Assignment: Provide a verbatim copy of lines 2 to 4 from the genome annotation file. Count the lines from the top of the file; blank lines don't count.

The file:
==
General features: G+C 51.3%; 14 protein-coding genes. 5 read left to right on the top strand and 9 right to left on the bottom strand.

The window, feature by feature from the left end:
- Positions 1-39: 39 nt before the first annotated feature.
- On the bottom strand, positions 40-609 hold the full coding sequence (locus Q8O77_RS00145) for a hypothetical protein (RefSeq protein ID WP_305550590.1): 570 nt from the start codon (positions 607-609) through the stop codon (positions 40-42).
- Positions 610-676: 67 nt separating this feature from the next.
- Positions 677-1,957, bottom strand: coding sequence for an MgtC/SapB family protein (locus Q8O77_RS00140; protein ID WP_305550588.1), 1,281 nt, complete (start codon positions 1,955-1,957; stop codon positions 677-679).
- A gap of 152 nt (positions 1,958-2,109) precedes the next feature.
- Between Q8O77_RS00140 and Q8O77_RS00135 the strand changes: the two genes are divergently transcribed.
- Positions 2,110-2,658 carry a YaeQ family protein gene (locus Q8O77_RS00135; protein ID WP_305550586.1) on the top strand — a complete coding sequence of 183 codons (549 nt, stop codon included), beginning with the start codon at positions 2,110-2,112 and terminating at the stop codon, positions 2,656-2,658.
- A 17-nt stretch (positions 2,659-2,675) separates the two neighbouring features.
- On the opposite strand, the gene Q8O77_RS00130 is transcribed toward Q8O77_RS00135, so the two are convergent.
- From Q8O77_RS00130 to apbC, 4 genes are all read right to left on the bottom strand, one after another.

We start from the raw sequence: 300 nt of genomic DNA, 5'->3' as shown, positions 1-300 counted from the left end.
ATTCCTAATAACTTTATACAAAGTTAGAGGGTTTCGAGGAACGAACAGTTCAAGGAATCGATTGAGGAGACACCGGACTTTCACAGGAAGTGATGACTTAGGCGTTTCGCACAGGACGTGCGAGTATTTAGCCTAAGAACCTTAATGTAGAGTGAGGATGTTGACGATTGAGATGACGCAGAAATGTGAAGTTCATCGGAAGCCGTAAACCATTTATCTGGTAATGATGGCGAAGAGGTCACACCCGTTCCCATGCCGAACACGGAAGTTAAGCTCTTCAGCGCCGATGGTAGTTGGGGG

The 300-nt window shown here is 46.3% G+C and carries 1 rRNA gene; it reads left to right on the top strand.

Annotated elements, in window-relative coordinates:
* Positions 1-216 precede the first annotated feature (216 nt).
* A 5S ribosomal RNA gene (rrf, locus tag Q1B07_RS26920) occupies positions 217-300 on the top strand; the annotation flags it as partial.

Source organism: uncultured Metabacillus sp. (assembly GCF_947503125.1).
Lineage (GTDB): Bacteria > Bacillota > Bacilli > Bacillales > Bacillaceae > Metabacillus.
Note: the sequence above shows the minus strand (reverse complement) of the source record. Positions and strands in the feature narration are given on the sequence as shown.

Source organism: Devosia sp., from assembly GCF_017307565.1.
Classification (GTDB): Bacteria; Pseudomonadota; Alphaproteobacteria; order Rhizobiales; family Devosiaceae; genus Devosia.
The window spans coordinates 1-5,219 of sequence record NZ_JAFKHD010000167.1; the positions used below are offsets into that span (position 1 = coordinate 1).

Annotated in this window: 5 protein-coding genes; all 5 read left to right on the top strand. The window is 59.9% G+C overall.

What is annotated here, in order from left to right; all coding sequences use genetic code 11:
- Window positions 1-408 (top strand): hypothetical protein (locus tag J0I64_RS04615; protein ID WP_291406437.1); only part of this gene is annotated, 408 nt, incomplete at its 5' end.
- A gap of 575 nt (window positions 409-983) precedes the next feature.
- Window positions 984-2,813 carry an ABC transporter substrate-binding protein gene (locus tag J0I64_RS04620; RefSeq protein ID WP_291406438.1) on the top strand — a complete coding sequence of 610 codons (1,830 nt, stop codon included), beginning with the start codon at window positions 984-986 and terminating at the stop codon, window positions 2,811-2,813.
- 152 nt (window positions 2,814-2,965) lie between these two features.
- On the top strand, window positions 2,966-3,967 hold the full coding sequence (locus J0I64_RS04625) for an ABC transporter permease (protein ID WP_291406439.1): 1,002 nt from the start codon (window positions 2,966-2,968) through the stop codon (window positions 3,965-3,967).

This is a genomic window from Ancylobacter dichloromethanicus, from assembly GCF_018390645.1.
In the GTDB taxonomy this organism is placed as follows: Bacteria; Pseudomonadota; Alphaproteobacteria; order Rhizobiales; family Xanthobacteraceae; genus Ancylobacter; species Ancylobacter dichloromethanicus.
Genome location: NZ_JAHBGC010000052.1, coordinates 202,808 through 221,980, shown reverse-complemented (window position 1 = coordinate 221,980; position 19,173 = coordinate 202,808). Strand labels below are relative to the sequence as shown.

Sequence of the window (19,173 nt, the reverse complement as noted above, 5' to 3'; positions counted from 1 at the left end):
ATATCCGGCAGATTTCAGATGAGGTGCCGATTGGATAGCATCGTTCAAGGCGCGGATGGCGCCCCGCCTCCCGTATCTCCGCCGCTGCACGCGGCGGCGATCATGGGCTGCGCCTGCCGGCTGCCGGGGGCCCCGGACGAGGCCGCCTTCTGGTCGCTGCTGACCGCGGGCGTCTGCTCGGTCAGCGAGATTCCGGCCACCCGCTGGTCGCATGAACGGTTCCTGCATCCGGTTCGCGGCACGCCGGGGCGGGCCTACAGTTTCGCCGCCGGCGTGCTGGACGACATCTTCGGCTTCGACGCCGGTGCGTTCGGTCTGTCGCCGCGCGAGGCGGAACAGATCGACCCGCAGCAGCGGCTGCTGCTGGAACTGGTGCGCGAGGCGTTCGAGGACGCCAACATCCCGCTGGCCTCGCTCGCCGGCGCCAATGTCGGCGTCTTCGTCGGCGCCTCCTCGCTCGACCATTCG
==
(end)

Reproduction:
The window, feature by feature from the left end:
- Positions 1-39: 39 nt before the first annotated feature.
- On the bottom strand, positions 40-609 hold the full coding sequence (locus Q8O77_RS00145) for a hypothetical protein (RefSeq protein ID WP_305550590.1): 570 nt from the start codon (positions 607-609) through the stop codon (positions 40-42).